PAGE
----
A good dad is a teacher.  While dad taught me how to throw a “submarine” ball and how to swing a golf club, he also taught me some valuable lessons.  One of the things I have hoped to do is to write down some of those lessons and pass them down to my own children.  To illustrate my point: there is a cartoon I saw once of two guys standing in front of three piles of stuff.  The one guy asked what they were.  The second guy points to the first pile and says, “this stuff is the stuff my dad gave me that I want to pass on to my kids.”  He points to the second pile and says, “this is the stuff my dad gave me that I don’t really need.” He points to the third pile and says, “this is my stuff that I want to pass on to my kids.”  That’s the way it is – as a father, you take things that you learned from your dad and keep the stuff you want to share, throw out what you don’t, and then add stuff of your own.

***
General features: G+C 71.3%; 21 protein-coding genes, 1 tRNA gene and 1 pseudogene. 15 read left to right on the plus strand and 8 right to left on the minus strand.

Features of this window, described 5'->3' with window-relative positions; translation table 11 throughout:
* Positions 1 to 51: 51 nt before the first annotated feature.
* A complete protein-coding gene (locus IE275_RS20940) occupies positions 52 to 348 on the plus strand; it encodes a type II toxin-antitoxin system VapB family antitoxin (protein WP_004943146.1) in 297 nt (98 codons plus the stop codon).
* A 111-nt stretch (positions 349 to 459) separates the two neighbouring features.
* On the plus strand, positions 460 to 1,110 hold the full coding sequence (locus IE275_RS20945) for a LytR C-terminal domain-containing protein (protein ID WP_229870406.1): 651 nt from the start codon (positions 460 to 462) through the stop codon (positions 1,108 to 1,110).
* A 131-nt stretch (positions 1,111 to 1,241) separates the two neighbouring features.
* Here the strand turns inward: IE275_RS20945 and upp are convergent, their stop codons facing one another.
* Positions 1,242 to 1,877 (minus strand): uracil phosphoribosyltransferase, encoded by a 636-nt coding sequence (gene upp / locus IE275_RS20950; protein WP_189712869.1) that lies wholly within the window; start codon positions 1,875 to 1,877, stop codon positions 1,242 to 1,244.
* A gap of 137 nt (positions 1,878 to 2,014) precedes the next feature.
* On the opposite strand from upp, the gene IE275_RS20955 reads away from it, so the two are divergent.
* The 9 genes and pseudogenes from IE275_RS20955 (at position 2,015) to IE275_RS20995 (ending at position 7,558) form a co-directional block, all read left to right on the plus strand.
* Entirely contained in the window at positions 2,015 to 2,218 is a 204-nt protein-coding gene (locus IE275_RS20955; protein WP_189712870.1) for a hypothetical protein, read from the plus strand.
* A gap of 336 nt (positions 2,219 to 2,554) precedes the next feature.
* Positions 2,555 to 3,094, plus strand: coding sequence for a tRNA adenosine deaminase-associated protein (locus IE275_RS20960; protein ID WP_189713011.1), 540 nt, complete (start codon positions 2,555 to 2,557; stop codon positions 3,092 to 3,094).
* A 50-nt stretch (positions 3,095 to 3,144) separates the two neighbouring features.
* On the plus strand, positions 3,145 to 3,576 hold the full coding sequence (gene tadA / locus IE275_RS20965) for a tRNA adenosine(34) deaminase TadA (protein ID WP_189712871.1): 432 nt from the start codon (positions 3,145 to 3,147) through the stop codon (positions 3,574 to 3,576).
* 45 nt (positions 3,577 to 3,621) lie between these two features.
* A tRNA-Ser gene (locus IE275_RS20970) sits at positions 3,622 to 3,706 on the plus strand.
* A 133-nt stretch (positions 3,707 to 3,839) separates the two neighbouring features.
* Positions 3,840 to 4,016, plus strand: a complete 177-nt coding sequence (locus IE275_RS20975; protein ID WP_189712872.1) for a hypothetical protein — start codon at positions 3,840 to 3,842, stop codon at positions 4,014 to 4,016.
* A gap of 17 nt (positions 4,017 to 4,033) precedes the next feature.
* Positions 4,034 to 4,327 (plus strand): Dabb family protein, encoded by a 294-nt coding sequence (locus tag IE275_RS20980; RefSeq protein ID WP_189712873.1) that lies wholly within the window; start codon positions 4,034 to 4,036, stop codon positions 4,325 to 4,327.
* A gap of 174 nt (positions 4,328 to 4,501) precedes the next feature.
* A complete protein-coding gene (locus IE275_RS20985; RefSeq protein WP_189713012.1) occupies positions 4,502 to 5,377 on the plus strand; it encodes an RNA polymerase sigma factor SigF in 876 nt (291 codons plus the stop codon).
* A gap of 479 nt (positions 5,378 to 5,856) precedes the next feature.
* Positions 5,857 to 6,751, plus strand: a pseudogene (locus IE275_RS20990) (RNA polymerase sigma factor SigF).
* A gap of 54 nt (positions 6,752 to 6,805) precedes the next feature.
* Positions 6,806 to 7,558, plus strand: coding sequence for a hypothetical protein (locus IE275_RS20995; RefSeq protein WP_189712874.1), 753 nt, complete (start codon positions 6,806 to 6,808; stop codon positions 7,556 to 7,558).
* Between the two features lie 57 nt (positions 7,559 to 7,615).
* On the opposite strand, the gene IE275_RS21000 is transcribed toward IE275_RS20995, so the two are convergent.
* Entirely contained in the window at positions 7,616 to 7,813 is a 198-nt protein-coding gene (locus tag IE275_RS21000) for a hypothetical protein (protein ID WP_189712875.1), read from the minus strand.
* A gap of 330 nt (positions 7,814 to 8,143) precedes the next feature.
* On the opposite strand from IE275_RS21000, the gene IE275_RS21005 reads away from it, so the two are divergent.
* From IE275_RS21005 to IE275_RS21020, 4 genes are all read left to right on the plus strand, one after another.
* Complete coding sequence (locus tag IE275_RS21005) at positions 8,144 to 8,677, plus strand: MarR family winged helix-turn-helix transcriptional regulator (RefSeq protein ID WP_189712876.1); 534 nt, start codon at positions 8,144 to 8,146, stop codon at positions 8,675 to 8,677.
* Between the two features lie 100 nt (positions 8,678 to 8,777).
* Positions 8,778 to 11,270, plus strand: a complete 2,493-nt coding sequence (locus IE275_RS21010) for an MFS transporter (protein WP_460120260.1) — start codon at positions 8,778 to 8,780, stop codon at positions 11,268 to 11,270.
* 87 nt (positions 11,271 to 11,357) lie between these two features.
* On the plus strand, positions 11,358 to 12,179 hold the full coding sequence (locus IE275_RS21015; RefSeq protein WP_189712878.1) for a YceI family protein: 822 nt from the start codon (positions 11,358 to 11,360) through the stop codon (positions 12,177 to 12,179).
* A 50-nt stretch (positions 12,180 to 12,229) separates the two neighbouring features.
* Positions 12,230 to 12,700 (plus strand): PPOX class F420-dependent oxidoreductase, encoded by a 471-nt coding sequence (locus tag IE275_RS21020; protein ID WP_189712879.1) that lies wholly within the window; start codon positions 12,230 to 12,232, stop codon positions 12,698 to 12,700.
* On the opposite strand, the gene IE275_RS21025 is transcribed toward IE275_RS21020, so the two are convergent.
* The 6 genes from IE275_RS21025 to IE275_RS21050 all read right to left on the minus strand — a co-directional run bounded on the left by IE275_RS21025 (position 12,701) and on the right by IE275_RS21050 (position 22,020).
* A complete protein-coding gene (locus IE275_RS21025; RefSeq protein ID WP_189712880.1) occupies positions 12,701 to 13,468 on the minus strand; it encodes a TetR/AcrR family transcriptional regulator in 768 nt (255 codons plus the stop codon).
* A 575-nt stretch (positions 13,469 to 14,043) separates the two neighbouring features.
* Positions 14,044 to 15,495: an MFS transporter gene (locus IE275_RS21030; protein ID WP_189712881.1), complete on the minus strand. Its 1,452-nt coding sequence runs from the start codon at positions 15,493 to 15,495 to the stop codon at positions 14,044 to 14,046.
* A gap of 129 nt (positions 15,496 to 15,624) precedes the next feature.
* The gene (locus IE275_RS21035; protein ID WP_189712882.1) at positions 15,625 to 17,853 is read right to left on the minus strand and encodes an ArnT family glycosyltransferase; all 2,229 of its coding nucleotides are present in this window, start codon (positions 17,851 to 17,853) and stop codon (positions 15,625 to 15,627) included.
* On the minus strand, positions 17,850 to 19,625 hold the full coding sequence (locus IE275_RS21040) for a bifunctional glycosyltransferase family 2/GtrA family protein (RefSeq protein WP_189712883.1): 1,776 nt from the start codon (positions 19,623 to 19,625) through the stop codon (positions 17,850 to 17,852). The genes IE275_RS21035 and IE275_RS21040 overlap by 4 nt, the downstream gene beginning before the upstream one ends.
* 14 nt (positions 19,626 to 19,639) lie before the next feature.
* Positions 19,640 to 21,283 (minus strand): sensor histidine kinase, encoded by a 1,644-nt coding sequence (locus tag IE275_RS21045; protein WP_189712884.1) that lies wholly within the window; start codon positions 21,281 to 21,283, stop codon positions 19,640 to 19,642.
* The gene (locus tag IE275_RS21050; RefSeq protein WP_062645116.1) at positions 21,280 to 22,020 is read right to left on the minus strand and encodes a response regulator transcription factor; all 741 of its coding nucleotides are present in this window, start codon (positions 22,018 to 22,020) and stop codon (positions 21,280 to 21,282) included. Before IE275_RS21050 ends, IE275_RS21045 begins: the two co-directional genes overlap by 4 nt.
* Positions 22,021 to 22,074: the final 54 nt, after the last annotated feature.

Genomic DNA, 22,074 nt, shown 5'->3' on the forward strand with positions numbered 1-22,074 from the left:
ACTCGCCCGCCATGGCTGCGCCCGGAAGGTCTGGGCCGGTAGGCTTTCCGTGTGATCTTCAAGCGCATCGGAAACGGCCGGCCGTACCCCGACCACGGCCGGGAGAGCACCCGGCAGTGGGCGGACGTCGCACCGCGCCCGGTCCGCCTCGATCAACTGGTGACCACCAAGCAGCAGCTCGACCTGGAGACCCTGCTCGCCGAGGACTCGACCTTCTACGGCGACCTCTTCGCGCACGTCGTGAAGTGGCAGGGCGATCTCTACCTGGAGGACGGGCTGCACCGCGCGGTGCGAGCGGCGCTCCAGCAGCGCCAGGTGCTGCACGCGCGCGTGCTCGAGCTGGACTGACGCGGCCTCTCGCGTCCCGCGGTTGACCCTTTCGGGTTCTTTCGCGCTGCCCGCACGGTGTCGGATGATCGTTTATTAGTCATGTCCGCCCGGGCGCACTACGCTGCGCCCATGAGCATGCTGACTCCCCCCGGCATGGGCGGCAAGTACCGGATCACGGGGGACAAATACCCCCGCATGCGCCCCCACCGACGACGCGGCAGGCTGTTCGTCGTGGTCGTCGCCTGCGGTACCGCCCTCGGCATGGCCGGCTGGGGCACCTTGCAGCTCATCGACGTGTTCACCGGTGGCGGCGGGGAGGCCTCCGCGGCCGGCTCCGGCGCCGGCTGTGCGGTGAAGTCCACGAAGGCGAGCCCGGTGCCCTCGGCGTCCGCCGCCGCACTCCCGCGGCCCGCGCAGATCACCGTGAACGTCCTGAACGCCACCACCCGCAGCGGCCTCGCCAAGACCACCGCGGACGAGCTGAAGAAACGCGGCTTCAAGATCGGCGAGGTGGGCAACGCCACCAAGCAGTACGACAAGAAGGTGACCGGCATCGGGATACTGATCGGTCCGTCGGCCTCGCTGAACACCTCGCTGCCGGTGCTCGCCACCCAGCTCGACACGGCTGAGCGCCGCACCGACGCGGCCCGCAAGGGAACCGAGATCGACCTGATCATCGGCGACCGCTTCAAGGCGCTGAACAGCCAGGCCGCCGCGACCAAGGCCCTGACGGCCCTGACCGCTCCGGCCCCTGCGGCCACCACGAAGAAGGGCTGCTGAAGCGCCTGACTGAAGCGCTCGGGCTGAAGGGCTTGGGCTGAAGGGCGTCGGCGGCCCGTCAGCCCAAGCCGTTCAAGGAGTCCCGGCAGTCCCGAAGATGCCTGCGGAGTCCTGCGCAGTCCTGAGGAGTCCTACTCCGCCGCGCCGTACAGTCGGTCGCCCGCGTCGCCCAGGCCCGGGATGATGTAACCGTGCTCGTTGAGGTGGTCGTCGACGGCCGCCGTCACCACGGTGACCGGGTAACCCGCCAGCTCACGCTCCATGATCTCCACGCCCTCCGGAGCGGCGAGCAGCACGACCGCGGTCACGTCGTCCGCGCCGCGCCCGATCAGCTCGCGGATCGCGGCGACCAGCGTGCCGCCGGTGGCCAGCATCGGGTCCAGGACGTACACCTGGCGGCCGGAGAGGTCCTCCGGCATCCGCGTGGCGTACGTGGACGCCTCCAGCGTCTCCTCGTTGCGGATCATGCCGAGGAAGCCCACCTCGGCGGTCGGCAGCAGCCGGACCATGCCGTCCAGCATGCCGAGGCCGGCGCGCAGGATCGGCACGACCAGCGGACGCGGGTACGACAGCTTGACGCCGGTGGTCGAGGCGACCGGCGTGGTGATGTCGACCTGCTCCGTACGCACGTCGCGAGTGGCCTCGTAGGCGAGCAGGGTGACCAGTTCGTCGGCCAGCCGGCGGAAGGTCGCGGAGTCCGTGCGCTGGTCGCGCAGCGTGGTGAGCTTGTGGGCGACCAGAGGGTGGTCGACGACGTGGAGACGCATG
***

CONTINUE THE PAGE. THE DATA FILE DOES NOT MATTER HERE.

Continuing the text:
A good dad protects and provides for his family.  When times were tough and money was tight, my dad would DJ or play in the wedding band to bring in extra money.  I remember as a young boy my dad going back to college to get a degree so he could move up in his place of employment.  It took me over 20 years, but I also decided to go back to school to better provide for my family.  I know that my dad would do anything for us, and I would do the same for my family.